As the 2024 battle draws near, there is a desperate attempt by the opposition parties to forge a front against the Bharatiya Janata Party and its seemingly infallible mascot, Prime Minister Narendra Modi. However, unity, the most important element that can guarantee the success of any such exercise, continues to elude them. While Congress, the main opposition party, claims that no such front can be viable without it, major regional parties – including the Mamata Banerjee-led Trinamool Congress (TMC) – want to have nothing to do with India’s grand old party, which they consider to be a burden.
Bharat Rashtra Samithi (BRS) leader and Telangana chief minister K. Chandrashekar Rao, often referred to as KCR, has been trying to put together an anti-BJP front with the support of non-Congress parties for past some time. While his attempts have met with limited success, a fresh initiative in this regard has been launched by West Bengal chief minister Mamta Banerjee whose aversion for both BJP and Congress is well known.
Mamata had a meeting with former UP chief minister and Samajwadi Party supremo Akhilesh Yadav in Kolkata on March 17. Keen on opposition unity, especially the unity of regional parties which are increasingly playing a decisive role in national politics, the two leaders decided to treat BJP and the Congress in the same manner. The West Bengal chief minister, who is likely to meet her Odisha counterpart during her upcoming visit to the state, apparently finds Congress to be a hindrance to the opposition’s plans for unity ahead of the general elections.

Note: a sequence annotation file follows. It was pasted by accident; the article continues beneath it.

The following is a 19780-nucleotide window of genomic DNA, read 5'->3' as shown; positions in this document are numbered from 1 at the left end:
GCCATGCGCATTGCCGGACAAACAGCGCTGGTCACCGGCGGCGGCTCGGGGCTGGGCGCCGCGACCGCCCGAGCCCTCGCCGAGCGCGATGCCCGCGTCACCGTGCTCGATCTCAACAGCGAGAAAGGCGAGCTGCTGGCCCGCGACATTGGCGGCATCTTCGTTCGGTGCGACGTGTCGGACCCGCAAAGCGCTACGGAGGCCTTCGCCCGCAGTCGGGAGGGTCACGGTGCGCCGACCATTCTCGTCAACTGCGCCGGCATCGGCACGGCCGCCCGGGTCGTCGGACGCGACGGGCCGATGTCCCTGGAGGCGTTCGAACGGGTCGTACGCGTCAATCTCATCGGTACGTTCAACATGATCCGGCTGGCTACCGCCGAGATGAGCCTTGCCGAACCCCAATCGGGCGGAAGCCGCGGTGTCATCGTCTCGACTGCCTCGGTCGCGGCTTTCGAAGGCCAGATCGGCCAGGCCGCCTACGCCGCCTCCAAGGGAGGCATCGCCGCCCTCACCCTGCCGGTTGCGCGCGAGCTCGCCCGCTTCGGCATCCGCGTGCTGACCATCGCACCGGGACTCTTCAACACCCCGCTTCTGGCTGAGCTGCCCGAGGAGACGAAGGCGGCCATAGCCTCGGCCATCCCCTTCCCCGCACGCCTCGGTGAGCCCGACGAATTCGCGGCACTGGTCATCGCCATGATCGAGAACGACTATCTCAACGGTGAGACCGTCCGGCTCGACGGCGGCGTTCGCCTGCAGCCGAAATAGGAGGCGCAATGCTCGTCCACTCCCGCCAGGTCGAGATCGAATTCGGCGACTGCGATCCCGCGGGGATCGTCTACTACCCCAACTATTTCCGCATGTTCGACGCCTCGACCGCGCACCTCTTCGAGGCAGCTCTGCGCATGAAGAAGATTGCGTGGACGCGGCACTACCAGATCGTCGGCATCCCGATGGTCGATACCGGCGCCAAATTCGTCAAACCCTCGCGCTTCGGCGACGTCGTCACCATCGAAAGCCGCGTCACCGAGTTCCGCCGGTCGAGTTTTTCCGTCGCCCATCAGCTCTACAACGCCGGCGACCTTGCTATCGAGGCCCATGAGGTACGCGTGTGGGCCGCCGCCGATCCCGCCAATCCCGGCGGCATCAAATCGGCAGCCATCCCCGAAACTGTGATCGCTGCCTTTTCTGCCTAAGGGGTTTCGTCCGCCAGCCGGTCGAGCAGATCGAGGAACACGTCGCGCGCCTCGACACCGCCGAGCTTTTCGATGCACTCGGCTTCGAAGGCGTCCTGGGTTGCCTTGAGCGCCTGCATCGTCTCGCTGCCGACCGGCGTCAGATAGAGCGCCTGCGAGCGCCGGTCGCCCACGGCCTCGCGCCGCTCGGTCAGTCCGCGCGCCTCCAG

Many regional parties, including KCR’s BRS, share this view as they are irked by Congress’s sense of entitlement. They want to send out a clear message that a non-Congress opposition is very much capable of taking on the BJP in the next elections and that the Grand Old party should stop treating itself as indispensable to the formation of any opposition front against Modi. Though leaders like Akhilesh Yadav may refrain from putting their thoughts in this regard as bluntly as Mamta or KCR, their own experience with the Congress has not been encouraging.
The opposition, thus, is clearly divided ahead of the crucial 2024 battle. There is a Congress-led opposition and there is a non-Congress opposition. This should be music to the ears of the BJP top brass who swung into poll mode months ago and have their strategy ready for each state of the country. A divided opposition means a definite split in non-BJP votes and the bigger the split the better for the saffron party which is eyeing a new record in 2024. While the leadership of Prime Minister Modi itself is an infallible guarantee of victory for the BJP, a scattered opposition will only make things easier for the party. The Lotus seems destined to bloom all over the country next year.